In 2009, the European Centre for Disease Prevention and Control initiated the 'Burden of Communicable Diseases in Europe (BCoDE)' project to generate evidence-based and comparable burden-of-disease estimates of infectious diseases in Europe. The burden-of-disease metric used was the Disability-Adjusted Life Year (DALY), composed of years of life lost due to premature death (YLL) and due to disability (YLD). To better represent infectious diseases, a pathogen-based approach was used linking incident cases to sequelae through outcome trees. Health outcomes were included if an evidence-based causal relationship between infection and outcome was established. Life expectancy and disability weights were taken from the Global Burden of Disease Study and alternative studies. Disease progression parameters were based on literature. Country-specific incidence was based on surveillance data corrected for underestimation. Non-typhoidal Salmonella spp. and Campylobacter spp. were used for illustration. Using the incidence- and pathogen-based DALY approach the total burden for Salmonella spp. and Campylobacter spp. was estimated at 730 DALYs and at 1,780 DALYs per year in the Netherlands (average of 2005-2007). Sequelae accounted for 56% and 82% of the total burden of Salmonella spp. and Campylobacter spp., respectively. The incidence- and pathogen-based DALY methodology allows in the case of infectious diseases a more comprehensive calculation of the disease burden as subsequent sequelae are fully taken into account. Not considering subsequent sequelae would strongly underestimate the burden of infectious diseases. Estimates can be used to support prioritisation and comparison of infectious diseases and other health conditions, both within a country and between countries. © 2013 Mangen et al.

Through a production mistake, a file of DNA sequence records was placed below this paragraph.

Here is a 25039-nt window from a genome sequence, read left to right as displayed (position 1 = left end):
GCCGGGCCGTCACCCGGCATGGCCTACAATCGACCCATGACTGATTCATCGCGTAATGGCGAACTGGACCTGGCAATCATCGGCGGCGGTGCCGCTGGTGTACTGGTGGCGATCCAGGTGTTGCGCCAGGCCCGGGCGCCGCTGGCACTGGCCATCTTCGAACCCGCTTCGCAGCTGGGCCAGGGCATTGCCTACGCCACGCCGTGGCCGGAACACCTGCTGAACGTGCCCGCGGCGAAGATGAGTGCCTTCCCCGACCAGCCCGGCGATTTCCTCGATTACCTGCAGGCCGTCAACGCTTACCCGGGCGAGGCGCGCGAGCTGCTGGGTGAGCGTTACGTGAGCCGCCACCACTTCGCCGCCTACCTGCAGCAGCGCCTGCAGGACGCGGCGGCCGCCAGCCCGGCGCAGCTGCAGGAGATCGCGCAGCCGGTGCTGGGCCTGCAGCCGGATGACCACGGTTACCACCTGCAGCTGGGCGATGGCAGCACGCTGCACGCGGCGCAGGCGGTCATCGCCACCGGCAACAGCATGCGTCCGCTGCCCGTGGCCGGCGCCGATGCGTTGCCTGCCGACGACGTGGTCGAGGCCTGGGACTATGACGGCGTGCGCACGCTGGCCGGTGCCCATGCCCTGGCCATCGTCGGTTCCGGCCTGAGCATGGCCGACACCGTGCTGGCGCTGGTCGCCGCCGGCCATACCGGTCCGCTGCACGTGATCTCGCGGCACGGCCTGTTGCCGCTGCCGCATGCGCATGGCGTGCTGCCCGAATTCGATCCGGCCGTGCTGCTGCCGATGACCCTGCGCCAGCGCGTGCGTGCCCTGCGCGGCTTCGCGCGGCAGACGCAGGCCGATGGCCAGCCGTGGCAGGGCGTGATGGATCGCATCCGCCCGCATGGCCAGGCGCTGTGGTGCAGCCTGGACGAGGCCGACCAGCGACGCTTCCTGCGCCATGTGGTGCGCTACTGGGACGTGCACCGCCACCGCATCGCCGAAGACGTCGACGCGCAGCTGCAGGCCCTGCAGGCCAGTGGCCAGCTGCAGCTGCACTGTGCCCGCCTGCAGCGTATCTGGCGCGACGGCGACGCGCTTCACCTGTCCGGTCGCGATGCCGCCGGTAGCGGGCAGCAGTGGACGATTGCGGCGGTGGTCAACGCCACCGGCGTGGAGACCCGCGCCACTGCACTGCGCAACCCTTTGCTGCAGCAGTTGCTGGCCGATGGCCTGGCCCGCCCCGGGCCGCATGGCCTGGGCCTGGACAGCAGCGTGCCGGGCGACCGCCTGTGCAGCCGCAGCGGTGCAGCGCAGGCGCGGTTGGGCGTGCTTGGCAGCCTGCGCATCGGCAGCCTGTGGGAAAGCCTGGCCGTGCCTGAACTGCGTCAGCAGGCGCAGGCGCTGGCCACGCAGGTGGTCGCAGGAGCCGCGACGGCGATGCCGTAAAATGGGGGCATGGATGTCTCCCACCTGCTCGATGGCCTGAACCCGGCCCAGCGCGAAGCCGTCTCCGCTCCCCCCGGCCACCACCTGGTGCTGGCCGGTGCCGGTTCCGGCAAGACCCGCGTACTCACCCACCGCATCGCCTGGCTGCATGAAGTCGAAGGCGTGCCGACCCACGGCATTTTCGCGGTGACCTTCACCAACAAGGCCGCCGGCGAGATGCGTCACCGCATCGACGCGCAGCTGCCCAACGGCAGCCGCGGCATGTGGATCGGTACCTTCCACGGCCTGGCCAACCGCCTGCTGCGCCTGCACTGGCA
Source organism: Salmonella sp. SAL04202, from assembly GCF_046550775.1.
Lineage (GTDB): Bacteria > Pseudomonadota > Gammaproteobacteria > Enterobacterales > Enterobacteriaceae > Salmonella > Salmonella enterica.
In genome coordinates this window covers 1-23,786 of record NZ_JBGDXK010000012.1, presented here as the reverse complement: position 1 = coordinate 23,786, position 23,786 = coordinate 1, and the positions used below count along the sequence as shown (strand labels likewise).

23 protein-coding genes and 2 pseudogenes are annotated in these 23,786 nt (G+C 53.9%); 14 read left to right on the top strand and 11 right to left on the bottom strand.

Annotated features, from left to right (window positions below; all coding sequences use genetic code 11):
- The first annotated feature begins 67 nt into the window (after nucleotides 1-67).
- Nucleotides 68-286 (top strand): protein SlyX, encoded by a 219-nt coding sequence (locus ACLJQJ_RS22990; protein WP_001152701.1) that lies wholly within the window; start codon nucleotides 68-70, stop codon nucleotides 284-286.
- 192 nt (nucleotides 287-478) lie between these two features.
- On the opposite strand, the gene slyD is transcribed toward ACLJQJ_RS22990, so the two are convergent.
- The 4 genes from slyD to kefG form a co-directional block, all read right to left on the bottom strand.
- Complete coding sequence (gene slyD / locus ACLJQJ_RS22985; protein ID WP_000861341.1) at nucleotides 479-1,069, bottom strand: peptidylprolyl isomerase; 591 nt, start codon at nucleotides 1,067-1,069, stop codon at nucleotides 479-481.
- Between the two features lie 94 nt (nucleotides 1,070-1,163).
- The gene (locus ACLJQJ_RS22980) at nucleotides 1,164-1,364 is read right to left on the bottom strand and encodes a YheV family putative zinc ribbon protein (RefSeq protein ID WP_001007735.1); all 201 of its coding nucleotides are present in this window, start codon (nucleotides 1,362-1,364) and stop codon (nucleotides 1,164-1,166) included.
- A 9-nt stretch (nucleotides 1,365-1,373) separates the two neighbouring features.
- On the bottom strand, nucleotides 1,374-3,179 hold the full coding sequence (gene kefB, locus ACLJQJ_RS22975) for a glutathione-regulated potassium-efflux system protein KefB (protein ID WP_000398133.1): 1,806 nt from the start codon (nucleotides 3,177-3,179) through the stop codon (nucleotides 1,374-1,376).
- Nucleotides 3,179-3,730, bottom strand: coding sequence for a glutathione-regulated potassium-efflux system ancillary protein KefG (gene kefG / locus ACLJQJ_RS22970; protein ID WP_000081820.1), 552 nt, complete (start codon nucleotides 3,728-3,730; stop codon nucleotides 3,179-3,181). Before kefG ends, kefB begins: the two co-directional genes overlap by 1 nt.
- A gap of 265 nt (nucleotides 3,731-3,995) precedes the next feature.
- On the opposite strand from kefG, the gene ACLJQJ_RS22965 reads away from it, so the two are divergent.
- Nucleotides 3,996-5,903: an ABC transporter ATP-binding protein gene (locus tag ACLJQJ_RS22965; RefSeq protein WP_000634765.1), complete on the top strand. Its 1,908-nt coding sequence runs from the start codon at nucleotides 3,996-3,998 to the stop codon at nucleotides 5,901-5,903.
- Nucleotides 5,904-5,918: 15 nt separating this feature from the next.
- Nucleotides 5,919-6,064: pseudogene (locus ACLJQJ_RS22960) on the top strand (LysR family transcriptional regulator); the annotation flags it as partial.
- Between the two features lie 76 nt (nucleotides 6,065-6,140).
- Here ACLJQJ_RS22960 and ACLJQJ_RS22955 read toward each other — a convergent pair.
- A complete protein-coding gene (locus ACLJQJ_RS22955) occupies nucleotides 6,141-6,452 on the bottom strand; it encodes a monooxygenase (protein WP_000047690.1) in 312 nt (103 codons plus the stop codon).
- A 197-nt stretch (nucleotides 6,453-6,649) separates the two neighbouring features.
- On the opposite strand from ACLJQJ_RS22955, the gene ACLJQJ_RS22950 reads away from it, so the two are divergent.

Mangen, M. J. J., Plass, D., Havelaar, A. H., Gibbons, C. L., Cassini, A., Mühlberger, N., … Kretzschmar, M. E. E. (2013). The pathogen- and incidence-based DALY approach: An appropriated methodology for estimating the burden of infectious diseases. PLoS ONE, 8(11). https://doi.org/10.1371/journal.pone.0079740